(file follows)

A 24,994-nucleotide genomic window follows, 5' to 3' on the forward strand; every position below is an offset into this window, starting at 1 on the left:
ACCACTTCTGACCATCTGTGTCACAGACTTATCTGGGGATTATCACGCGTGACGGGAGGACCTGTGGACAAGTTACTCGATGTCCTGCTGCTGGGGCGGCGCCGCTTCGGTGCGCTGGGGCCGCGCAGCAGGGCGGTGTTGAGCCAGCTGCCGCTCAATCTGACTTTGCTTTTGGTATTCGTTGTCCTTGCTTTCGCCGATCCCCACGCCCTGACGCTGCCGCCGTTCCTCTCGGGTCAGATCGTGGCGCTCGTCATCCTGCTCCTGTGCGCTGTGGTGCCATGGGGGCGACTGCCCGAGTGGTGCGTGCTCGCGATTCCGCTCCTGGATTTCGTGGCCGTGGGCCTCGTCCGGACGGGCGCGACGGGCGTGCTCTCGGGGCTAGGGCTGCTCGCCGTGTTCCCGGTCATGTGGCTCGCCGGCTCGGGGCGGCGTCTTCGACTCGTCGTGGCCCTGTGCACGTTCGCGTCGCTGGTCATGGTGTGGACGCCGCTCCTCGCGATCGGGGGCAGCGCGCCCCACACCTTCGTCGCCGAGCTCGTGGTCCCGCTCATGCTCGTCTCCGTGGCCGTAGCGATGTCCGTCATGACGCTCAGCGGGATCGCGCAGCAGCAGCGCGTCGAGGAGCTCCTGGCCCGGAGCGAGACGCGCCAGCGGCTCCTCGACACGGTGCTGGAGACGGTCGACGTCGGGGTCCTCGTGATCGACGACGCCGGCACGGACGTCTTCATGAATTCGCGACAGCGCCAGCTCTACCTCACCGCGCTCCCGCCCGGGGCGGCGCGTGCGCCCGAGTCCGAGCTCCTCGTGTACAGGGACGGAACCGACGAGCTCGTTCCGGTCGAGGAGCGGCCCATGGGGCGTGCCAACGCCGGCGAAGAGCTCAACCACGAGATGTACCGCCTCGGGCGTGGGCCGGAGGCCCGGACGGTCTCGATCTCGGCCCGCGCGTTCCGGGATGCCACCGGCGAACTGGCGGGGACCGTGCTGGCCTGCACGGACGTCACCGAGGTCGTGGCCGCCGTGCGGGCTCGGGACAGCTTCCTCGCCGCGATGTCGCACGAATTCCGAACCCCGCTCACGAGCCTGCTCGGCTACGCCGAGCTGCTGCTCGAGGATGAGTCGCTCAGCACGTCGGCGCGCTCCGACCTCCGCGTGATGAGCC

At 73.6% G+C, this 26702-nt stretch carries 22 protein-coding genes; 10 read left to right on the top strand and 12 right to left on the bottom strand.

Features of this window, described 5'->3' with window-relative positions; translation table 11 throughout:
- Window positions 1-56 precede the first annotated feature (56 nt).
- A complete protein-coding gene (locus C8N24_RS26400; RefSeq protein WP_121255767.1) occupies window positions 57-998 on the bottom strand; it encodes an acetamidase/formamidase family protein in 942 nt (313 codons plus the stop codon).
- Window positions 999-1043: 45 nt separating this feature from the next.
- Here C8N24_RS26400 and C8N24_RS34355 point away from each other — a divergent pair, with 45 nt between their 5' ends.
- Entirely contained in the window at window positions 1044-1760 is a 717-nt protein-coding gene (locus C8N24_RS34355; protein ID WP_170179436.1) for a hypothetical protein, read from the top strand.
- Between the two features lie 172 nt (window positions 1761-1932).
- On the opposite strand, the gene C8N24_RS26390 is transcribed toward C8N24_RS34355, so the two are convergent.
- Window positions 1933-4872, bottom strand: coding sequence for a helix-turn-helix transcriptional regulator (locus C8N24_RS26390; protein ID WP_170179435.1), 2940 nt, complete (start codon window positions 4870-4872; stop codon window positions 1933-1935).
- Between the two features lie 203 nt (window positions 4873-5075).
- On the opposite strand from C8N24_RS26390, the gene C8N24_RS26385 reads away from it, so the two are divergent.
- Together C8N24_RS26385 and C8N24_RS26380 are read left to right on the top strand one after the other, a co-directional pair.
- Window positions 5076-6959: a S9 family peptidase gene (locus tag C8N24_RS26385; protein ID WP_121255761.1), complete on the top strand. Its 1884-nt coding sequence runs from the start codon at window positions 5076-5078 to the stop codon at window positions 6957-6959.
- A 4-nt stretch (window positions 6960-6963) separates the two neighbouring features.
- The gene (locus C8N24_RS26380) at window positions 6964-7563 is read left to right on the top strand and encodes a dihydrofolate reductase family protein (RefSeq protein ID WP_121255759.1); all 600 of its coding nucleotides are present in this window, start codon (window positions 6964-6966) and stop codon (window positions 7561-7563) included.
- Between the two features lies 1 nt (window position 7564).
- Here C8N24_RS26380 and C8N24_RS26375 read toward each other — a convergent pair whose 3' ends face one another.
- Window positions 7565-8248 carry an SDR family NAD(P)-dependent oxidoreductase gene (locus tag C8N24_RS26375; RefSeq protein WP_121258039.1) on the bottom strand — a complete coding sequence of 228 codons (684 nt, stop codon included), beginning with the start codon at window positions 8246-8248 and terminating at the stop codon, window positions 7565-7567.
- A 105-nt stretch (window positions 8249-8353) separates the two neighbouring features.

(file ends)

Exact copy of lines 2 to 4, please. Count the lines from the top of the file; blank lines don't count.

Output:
ACCACTTCTGACCATCTGTGTCACAGACTTATCTGGGGATTATCACGCGTGACGGGAGGACCTGTGGACAAGTTACTCGATGTCCTGCTGCTGGGGCGGCGCCGCTTCGGTGCGCTGGGGCCGCGCAGCAGGGCGGTGTTGAGCCAGCTGCCGCTCAATCTGACTTTGCTTTTGGTATTCGTTGTCCTTGCTTTCGCCGATCCCCACGCCCTGACGCTGCCGCCGTTCCTCTCGGGTCAGATCGTGGCGCTCGTCATCCTGCTCCTGTGCGCTGTGGTGCCATGGGGGCGACTGCCCGAGTGGTGCGTGCTCGCGATTCCGCTCCTGGATTTCGTGGCCGTGGGCCTCGTCCGGACGGGCGCGACGGGCGTGCTCTCGGGGCTAGGGCTGCTCGCCGTGTTCCCGGTCATGTGGCTCGCCGGCTCGGGGCGGCGTCTTCGACTCGTCGTGGCCCTGTGCACGTTCGCGTCGCTGGTCATGGTGTGGACGCCGCTCCTCGCGATCGGGGGCAGCGCGCCCCACACCTTCGTCGCCGAGCTCGTGGTCCCGCTCATGCTCGTCTCCGTGGCCGTAGCGATGTCCGTCATGACGCTCAGCGGGATCGCGCAGCAGCAGCGCGTCGAGGAGCTCCTGGCCCGGAGCGAGACGCGCCAGCGGCTCCTCGACACGGTGCTGGAGACGGTCGACGTCGGGGTCCTCGTGATCGACGACGCCGGCACGGACGTCTTCATGAATTCGCGACAGCGCCAGCTCTACCTCACCGCGCTCCCGCCCGGGGCGGCGCGTGCGCCCGAGTCCGAGCTCCTCGTGTACAGGGACGGAACCGACGAGCTCGTTCCGGTCGAGGAGCGGCCCATGGGGCGTGCCAACGCCGGCGAAGAGCTCAACCACGAGATGTACCGCCTCGGGCGTGGGCCGGAGGCCCGGACGGTCTCGATCTCGGCCCGCGCGTTCCGGGATGCCACCGGCGAACTGGCGGGGACCGTGCTGGCCTGCACGGACGTCACCGAGGTCGTGGCCGCCGTGCGGGCTCGGGACAGCTTCCTCGCCGCGATGTCGCACGAATTCCGAACCCCGCTCACGAGCCTGCTCGGCTACGCCGAGCTGCTGCTCGAGGATGAGTCGCTCAGCACGTCGGCGCGCTCCGACCTCCGCGTGATGAGCC

At 73.6% G+C, this 26702-nt stretch carries 22 protein-coding genes; 10 read left to right on the top strand and 12 right to left on the bottom strand.

Features of this window, described 5'->3' with window-relative positions; translation table 11 throughout: